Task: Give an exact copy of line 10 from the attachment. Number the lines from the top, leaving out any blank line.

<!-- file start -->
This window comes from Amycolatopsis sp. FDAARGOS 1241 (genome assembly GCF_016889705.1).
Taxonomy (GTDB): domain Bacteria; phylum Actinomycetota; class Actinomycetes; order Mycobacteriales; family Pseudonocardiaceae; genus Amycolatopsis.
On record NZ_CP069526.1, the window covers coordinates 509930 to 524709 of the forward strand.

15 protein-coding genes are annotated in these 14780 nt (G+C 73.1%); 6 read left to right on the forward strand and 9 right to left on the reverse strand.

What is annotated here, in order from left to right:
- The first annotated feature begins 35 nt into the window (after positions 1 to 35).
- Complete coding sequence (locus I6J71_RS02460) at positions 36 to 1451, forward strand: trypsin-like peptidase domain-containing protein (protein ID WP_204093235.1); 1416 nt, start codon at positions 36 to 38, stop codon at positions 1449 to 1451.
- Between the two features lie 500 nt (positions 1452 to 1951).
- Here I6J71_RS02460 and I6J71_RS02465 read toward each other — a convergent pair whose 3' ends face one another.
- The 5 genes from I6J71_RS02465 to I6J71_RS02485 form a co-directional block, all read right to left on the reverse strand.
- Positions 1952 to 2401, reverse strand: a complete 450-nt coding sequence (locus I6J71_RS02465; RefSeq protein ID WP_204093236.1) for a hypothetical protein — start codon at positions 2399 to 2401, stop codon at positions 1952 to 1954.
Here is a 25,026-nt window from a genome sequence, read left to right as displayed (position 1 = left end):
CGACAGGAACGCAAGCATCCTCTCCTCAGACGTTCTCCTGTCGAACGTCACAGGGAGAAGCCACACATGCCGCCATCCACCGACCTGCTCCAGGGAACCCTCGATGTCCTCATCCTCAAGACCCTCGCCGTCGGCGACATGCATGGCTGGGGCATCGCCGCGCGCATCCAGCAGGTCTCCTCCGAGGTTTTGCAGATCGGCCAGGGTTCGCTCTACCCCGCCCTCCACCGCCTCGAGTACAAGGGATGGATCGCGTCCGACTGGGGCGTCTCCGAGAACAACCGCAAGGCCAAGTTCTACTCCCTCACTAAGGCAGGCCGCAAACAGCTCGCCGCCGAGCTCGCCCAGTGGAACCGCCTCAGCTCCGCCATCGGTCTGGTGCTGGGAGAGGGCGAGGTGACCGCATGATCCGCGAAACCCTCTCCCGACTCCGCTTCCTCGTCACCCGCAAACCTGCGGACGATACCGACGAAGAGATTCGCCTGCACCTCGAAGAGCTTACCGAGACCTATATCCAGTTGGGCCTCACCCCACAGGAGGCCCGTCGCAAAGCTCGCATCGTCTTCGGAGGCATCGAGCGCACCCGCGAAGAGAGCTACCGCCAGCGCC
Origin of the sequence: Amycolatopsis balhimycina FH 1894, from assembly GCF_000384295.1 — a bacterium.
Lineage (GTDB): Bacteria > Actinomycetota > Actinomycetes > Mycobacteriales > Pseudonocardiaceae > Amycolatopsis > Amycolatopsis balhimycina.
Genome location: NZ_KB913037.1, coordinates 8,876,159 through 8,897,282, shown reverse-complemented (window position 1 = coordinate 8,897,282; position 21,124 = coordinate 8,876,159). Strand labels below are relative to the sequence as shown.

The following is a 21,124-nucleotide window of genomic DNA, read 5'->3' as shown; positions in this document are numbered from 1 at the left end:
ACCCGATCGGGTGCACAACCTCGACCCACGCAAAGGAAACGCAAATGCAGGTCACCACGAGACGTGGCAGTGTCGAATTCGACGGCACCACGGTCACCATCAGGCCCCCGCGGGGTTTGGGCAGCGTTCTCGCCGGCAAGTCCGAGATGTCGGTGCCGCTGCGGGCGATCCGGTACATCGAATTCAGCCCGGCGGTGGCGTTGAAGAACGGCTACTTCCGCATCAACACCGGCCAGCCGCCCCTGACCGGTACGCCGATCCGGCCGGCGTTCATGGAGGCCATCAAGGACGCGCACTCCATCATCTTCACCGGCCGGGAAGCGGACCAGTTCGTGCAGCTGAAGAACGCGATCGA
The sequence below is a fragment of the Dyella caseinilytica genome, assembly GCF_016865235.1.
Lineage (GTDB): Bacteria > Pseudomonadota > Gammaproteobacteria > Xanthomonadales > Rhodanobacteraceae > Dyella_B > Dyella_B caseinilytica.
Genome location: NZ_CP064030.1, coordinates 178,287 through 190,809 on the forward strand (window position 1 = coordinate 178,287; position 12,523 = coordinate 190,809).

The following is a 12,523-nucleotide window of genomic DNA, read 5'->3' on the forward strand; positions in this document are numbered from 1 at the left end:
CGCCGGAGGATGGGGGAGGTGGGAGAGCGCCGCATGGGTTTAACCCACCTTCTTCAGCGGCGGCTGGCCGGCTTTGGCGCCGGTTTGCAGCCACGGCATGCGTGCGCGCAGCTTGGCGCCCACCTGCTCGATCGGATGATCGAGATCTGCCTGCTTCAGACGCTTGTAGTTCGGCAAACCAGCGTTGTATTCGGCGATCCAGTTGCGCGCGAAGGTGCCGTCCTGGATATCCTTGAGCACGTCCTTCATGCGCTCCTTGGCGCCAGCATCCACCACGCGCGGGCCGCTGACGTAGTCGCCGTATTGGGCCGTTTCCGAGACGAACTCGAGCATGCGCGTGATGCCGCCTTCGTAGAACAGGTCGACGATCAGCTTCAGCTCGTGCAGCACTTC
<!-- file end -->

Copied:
- The 5 genes from I6J71_RS02465 to I6J71_RS02485 form a co-directional block, all read right to left on the reverse strand.